where n is the number of samples, ai is the average distance calculated between the ith spectrum projection of the tumor cells and the remaining projections for the capacitance spectra of tumor cells, and bi is the minimum distance of its projection and projections of other clusters with different tumor cell concentrations. This coefficient varies between −1 and 1, in which values near 1 indicate a high distinction ability between the clusters, and values near 0 and −1 indicate that the data do not assist in distinguishing the samples. The CHI/HA sensors presented a high analytical performance with a silhouette coefficient of 0.791, which is comparable to that of biosensors to detect new prostate (CaP) biomarkers [25].
As promising as the results in Figure 5 may be, one cannot be sure that the selectivity of CHI/HA films is irrefutable. For example, the top layer made of HA allows for adsorption of a further CHI layer, and this could affect the impedance (or capacitance spectra). We have tested this hypothesis by measuring the spectra for LbL films containing 1.5 bilayers (i.e., HA/CHI/HA), 3.5 bilayers, and 5.5 bilayers with no tumor cells and noted slight differences among them (Figure S3). However, when the data of all samples and control experiments were projected on an IDMAP plot (Figure S4), the distinction of the tumor cells at different concentrations was still clear. Hence, it seems that one may be able to distinguish non-specific adsorption on the CHI/HA LbL films from the changes induced by HA-CD44 interactions.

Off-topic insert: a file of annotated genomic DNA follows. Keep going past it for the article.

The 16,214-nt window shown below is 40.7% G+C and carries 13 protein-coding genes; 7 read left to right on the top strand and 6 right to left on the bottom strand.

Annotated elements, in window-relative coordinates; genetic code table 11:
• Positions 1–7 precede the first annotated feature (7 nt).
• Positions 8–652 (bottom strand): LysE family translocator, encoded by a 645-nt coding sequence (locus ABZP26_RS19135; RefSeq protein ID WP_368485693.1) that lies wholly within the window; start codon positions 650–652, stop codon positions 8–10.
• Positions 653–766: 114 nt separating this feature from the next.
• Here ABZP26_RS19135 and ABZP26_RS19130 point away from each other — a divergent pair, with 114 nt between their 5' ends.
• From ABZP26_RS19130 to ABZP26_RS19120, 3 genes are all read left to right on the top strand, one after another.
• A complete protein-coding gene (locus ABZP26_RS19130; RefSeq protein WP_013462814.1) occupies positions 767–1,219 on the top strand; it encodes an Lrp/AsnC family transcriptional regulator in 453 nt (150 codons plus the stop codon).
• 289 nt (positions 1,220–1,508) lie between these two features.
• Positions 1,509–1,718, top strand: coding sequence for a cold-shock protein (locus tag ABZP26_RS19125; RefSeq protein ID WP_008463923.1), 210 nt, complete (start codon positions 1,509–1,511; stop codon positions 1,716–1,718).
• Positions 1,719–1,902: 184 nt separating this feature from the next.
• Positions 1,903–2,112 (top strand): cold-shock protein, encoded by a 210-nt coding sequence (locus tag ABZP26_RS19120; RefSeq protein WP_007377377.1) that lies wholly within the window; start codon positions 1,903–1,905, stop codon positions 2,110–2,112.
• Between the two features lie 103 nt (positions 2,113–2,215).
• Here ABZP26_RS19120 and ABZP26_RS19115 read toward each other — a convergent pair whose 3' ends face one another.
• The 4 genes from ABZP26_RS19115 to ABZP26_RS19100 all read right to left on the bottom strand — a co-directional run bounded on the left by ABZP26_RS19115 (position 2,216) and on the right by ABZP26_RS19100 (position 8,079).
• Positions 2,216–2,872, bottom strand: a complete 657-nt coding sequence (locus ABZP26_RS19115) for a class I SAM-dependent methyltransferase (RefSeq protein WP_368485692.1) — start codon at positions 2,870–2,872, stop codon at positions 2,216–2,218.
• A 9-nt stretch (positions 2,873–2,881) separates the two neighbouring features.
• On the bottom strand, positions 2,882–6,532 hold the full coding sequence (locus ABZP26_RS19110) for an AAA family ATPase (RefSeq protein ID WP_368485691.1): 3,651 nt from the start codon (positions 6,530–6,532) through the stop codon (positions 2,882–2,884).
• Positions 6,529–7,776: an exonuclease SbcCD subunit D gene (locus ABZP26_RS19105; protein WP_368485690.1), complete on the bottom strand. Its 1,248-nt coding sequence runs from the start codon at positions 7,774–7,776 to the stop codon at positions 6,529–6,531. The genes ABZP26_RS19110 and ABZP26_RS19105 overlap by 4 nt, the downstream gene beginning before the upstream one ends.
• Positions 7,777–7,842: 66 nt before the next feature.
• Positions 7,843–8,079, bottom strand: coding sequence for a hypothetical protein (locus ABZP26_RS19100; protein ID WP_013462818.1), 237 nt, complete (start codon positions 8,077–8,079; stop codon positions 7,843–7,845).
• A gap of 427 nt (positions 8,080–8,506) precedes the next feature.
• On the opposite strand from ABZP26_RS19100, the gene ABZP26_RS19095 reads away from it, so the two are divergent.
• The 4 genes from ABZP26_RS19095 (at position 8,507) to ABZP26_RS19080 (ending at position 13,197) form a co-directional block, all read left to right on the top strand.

4. Conclusions

The ability of hyaluronan (HA) to capture tumor cells that overexpress CD44 receptors has been exploited here for detection purposes. This was made possible by measuring the impedance spectra of LbL films of HA and chitosan (CHI) deposited on interdigitated electrodes. We refer to these films as forming sensors (and not biosensors) because their selectivity is limited. Indeed, we observed that the capacitance spectra of the CHI/HA LbL films depend on the number of bilayers and can be slightly affected by exposure to analytes other than the tumor cells. However, the distinguishing ability of the CHI/HA sensors was clear in in vitro experiments for prostatic tumor cells at concentrations from 50 to 600 cells/µL. Such ability was demonstrated with the multidimensional projection technique IDMAP and a silhouette coefficient of 0.791. It could be attributed to the specific interactions between HA and CD44, as the functional groups of HA on the top layer of LbL films could be identified in PM-IRRAS measurements.
Our results serve as a proof of concept that CHI/HA LbL films have the potential for the selective capture of tumor cells in a fast, simple, and label-free screening procedure, in which the HA chain acts as the direct mediator of the cell adhesion mechanism. The limitation mentioned here associated with the limited selectivity can be addressed with computational methods, such as the multidimensional projection techniques employed here or machine learning methods for classification [33,45] for even more demanding tasks in which non-specific adsorption is likely to be a problem. Furthermore, one may utilize a sensing array rather than just one sensing unit, e.g., with different numbers of bilayers in the LbL films, as in the concept of electronic tongues that can also be used in biosensing [46,47]. With such strategies, it will be possible to extend the use of HA-containing films to capture other types of tumor cells when there is overexpression of CD44 receptors.

Supplementary Materials